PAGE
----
One step to accountability in our schools would be to require teachers to create a syllabus that includes what students are expected to learn, what books and materials would be required and what state standards are covered in the class. While many on this blog feel like the state standards are too broad and do not cover enough depth. At least the state standards give the district an opportunity to cover what teachers do not teach or students do not learn.

    For example, the rock cycle in 4th grade (many schools do not teach elementary science) is covered again in middle school with volcanoes. Instead of having students algebra ready in 7th grade (for the vast majority of Oakland students) sixth and seventh grade cover decimals, fractions and exponents. The same is true with writing, when we do not cover sentence and paragraph writing in elementary school, it is covered again in middle school and covered yet again in high school.

    When looking at middle schools for my own sons I asked the schools for the texts, novels, kits and other materials the schools would use. I asked this to make an informed decision on the options form. Bret Harte, Edna Brewer, Montera, Westlake and Claremont. Not a single school would provide the list of novels and textbooks used by their staff. Some referred me to the district website for a list of approved textbooks, but none provided with a list of books used (which may differ or be in addition to those used). I reviewed the handouts and notes of students in sixth, seventh and eighth grades to find out what would be covered and how it would be covered.

    Perhaps it is because I am a relatively new teacher on the block, but I am required to have the lesson plans three months out with weekly modifications based on student achievement. I have a syllabus for each semester and it is sent home for parents / guardians and students to sign. The textbooks, projects, test dates (quizzes are pop and may happen at any time) and a list of where students may find free or nearly free resources.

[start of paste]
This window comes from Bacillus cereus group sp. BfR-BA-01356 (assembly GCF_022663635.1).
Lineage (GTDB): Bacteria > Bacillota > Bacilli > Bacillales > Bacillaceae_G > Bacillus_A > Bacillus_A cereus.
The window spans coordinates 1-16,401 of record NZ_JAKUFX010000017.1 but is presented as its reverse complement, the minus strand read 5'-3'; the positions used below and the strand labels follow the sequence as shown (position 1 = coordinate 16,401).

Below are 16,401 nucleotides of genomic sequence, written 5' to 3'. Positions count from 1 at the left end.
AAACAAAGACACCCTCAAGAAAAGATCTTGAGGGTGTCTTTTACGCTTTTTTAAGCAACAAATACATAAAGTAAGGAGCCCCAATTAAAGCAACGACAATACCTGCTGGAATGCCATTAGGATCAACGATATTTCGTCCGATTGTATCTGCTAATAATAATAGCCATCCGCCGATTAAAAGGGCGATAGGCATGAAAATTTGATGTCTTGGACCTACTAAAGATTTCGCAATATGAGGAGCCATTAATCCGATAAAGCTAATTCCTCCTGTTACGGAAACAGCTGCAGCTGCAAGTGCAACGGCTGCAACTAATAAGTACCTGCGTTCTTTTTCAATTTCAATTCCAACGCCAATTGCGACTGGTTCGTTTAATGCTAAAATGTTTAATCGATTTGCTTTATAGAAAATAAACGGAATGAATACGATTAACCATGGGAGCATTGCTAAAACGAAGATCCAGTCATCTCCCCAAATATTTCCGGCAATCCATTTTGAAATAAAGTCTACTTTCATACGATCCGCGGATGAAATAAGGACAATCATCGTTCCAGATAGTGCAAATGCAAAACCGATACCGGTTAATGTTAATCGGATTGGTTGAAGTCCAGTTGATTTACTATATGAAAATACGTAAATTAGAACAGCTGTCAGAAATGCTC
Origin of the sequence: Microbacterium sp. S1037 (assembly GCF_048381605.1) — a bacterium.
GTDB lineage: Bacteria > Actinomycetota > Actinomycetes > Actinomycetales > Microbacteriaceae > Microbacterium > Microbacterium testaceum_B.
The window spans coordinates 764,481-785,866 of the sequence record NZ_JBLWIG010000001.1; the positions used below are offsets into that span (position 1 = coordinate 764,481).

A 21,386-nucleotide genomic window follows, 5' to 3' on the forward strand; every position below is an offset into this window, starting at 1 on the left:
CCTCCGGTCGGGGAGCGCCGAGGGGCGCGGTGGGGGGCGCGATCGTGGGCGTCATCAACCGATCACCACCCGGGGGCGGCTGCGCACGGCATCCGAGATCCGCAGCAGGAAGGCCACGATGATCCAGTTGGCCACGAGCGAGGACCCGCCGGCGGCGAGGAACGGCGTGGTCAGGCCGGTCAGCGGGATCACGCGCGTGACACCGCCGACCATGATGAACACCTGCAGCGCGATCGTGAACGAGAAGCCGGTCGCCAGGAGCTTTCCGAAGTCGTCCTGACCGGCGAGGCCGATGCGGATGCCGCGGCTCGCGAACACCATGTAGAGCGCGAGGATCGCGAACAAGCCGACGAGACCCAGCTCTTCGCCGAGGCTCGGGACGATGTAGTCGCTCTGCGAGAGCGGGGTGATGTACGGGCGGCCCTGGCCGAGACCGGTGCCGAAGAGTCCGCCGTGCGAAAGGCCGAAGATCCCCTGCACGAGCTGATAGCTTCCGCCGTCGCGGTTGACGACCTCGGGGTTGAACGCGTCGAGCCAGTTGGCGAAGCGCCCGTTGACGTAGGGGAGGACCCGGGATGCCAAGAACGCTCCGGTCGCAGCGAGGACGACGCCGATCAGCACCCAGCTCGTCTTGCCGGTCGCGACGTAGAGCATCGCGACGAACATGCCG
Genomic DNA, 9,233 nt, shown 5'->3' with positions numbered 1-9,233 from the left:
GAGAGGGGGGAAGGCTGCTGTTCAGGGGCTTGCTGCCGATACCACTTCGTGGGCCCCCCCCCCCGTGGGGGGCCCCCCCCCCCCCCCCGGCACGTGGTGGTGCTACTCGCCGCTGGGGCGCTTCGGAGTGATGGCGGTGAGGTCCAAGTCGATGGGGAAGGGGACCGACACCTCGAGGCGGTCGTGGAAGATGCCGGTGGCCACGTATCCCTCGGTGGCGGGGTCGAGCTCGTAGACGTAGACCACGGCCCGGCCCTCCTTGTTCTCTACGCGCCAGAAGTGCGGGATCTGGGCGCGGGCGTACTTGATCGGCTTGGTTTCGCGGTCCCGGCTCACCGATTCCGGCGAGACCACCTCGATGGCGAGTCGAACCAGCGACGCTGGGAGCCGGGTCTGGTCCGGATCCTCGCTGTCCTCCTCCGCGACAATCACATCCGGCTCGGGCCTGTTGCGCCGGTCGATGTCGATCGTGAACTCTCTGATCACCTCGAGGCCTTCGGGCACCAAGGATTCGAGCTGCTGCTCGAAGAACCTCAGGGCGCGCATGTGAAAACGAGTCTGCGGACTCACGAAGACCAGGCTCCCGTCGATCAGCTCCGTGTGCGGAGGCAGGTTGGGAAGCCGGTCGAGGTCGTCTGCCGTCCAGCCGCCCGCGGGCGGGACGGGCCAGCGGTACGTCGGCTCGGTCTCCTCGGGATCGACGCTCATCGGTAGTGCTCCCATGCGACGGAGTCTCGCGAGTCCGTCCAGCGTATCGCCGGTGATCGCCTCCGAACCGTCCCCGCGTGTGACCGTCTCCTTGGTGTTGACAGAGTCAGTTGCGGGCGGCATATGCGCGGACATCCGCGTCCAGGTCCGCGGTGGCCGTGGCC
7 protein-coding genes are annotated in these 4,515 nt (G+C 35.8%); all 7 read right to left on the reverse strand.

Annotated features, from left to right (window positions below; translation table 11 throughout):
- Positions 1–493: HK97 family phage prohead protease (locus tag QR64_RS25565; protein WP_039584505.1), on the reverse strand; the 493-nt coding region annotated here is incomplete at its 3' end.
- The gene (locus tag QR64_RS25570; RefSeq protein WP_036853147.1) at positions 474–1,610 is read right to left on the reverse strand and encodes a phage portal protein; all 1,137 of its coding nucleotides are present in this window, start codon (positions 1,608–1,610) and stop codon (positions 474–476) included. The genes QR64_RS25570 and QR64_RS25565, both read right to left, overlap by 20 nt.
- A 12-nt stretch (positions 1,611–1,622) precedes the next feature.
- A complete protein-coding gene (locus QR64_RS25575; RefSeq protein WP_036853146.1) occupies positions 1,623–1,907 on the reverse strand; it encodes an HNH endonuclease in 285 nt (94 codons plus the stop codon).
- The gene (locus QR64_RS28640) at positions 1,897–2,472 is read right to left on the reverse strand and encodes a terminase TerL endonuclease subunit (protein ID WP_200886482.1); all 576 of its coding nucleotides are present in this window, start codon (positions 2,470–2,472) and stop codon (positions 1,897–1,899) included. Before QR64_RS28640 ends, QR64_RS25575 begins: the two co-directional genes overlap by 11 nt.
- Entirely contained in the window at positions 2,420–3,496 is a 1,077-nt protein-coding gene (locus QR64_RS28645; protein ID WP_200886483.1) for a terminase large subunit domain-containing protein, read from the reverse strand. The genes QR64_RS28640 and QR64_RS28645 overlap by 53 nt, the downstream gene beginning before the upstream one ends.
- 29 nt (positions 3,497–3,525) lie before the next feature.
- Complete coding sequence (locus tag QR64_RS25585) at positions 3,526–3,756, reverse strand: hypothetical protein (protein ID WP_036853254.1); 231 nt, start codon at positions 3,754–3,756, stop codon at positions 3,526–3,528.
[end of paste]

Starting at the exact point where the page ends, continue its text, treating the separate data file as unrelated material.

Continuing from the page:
When the question is asked what I would expect of a good school – whether it is elementary, middle or high school, I would expect us to be very, very clear with student, parents/guardians, administrators and other teachers at our school as to what we will teach and when, and what texts we will use and when (this allows for only one or two sets of novels that may be rotated, thus saving money). This is what teachers do in many other districts – everyone knows what will be taught and when. This way, when the benchmark tests come and students do not perform well, we can reflect on our own practice; did we teach to our schedule, did our students perform the tasks needed to learn the material, are all students practicing what they have learned at home and so on.

    Many Oakland teachers and community members ask why we cannot treat Oakland teachers like they do with teachers in Finland. We do not act like teachers in Finland. We do not put ourselves out there to be judged against criteria that we agree to teach. I would like to believe that the answer to what a high quality school looks like lies in the planning and implementation of every teacher, every day. Then, we must demand the support of administration to support a strong plan every day with all of their resources behind the classroom teachers.

  • livegreen

    I agree entirely with Catherine. Especially when parents compare with neighboring districts and private schools, where all these course materials and curriculum clearly presented, and mapped out in grade progression?

    The district wants to attract and retain students, but it doesn’t even present or spell out these basic materials, and show a realistic progression of learning. Some teachers give this, others don’t. Those that don’t hand a multi-page copy of State standards that doesn’t clearly spell out how the teacher will implement it in their class. And it doesn’t show a clear progression.

    This is not hard to do. The teacher probably has something they use for their own purposes and to share (even if they have complete control, and Principals have none). Just putting a synopsis out would be an improvement.

    Showing a clear progression between grades would be even better…

  • J.R.

    Livegreen,
    This relates (in a broad way)to a systemic problem in many districts regarding learning progression. Too many ineffective teachers are being given too much latitude(the good teachers are great but the lousy teachers are digging the kids into a hole) in regards to following curriculum and there are many kids not being scaffolded properly if at all. A system has to be created where the teachers gradebooks are scrutinized to assure that the kids are covering the proper material in the proper progression.